Case story 1: cmdrr informed Web community diverted food aid for community development initiative


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Case story 1:

CMDRR informed Web community diverted food aid for community development initiative
Web community is one of the pastoral community targeted in ECHO funded Drought Risk Reduction Project. Action for Development – AFD is a local NGO that facilitates the CMDRR guided Drought Risk Reduction project among Web communities. This case story gives accounts of one of the successful initiatives of Web community.
The ECHO funded Drought Risk Reduction project focuses on mobilizing the community to reinforce drought mitigation and reduction measures. The community CMDRR committee leads the planning, organization, implementation and coordination of disaster risk reduction interventions.

In the entire process Web community has learned how it can cope with recurrent drought and achieve their locally agreed development objectives.

Web community has, for quite a long period of time, suffered from lack of road and this has seriously affected the social and economic link with Dubluk town – an important economic centre by local standard. Transporting goods from Dubluk to Web was not easy; the existing semblance of a road had gulleys, got flooded/muddy and overgrown with bushes, making web inaccessible. The community could not access a hospital located just 115 kilometers from Web; livestock traders were not willing to come to the villages in Web, etc.

During the 2009 PDRA revision, construction and maintenance of the road that connects Web to Dubluk town was one of the major issues in the discussion and the activity was included in the community development plan. However due to shortage of resources it was not implemented. Again in 2010 the community prioritized access to road as a major problem, but resources were still a challenge to realize the construction. However, this time the community decided not to wait for external agency response, rather decided to find out possible solutions and this was a turning point for community resource mobilization.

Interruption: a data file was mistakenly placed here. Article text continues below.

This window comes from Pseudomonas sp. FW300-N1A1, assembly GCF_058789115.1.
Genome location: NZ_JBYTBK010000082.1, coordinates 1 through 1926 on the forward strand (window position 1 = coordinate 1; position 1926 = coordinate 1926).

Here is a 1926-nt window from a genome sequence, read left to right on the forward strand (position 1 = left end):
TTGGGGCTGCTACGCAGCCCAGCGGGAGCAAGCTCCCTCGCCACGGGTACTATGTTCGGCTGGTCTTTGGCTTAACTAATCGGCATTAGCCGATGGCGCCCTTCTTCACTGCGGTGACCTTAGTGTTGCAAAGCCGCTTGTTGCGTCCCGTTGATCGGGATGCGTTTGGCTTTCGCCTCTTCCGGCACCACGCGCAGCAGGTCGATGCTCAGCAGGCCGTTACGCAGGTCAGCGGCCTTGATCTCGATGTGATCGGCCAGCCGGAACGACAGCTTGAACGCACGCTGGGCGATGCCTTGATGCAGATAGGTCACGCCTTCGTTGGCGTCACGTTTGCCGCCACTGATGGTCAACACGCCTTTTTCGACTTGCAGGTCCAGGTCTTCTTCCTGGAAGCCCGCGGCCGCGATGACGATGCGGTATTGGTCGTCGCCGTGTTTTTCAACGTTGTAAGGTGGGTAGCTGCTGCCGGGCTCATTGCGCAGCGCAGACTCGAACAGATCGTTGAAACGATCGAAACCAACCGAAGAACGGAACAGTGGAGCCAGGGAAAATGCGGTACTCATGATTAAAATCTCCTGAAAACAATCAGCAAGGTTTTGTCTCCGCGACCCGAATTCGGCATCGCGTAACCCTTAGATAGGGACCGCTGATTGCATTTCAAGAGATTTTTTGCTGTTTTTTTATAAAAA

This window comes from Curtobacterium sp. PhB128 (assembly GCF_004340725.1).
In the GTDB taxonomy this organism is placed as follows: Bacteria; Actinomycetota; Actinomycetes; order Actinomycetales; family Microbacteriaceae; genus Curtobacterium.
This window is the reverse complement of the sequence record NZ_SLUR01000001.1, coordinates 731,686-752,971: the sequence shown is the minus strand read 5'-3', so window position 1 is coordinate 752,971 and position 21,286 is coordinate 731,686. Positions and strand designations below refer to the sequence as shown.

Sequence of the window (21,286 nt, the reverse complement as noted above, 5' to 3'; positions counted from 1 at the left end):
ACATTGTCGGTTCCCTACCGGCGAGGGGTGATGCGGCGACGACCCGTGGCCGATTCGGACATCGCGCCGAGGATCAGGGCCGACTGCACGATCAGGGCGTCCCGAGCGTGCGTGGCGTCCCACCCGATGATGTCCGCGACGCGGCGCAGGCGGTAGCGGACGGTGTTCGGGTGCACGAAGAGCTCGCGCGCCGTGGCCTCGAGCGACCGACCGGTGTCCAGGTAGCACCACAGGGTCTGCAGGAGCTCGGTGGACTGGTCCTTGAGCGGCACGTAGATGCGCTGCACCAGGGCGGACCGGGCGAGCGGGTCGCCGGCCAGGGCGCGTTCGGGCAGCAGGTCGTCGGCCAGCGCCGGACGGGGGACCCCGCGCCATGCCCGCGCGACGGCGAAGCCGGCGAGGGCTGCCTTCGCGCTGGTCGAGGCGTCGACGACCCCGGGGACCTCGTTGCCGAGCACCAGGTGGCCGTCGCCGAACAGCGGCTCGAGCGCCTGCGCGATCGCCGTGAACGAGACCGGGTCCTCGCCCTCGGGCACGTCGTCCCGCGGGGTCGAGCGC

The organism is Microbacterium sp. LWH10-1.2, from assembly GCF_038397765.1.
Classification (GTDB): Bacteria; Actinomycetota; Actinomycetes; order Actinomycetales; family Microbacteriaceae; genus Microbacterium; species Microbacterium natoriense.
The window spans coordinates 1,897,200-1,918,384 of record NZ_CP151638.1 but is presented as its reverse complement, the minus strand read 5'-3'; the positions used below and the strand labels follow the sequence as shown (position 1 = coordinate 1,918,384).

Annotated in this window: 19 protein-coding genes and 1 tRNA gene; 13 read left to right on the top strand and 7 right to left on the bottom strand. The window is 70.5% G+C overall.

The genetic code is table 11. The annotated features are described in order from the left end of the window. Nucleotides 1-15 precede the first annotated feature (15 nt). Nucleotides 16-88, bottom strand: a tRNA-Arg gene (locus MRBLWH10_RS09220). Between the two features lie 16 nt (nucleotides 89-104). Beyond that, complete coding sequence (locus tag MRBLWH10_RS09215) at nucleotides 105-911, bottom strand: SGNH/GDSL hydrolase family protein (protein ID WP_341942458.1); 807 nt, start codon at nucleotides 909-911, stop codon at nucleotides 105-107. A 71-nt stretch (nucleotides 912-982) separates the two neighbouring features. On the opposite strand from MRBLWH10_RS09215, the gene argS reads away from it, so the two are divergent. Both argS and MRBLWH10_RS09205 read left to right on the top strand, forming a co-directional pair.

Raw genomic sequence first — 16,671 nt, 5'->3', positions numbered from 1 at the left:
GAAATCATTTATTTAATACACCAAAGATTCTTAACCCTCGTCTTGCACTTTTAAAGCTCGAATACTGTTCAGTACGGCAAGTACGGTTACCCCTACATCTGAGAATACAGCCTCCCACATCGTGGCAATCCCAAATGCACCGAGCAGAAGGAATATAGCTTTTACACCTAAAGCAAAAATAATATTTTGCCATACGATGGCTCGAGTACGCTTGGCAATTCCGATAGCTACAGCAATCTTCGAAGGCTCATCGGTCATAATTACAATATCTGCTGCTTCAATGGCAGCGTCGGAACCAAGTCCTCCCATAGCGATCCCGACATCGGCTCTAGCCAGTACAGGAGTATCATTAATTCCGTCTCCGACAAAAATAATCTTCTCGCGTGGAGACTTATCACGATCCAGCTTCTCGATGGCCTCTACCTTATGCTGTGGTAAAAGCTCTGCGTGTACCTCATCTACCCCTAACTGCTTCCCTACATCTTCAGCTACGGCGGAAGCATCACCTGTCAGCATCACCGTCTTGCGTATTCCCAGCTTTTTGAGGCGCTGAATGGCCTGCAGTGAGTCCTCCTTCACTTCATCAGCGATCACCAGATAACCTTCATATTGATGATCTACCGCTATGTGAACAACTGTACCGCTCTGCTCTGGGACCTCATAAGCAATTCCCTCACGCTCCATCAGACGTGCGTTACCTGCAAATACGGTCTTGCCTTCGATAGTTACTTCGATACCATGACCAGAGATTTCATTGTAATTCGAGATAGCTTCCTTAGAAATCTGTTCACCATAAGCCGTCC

In an effort to solve the challenges of having a rural road that serves both the rainy and dry season, as risk aware community the CMDRR committee came with a new idea – diverting government allocated food aid resource for the construction of the road. "In the past three years we have managed to establish quite significant drought mitigation and vulnerability measures. Households are now having adequate milk and food, and the collective community action strengthened our capacity to cope with drought. Therefore at this time as we are not in need of any food aid, we have to sell the wheat delivered to us by the government and with the money, we have to build the bad road that detached us from Dubluk and Yabello."

The community agreed to present this idea to the Woreda administration and also have decided to share the idea with the neighboring Higo and Dubluk Pastoral communities and mobilize additional resource.

After some time the local administration approved the idea and Web community managed to mobilize the neighboring Higo and Dubluk communities for the road construction by raising their awareness on the importance of self initiatives and explaining the negative and damaging effects of dependence on external aid.

The CMDRR committee sold the wheat and realized 72,000.00 Birr; this money and community contribution from Higo and Dubluk pastoral association including volunteer community labor was enough to clear new 18 kilometers of road and repair and improve 28 kilometers of the existing road.
The community is proud that they have accomplished one major activity in their development plan. “We shall follow up with the government to grade and murram the road to good standard as we embark on other pressing developmental and contingency plans to reduce the effect of the current drought”.

Figure 1 Even the Cordaid team enjoy the ride on the cleared road section

Figure 2 Well aligned and completed road section in use-

Who said communities’ don’t have surveying skills?

Case story 2:

Well facilitated CMDRR process taps into Web community’s expertise and capacities.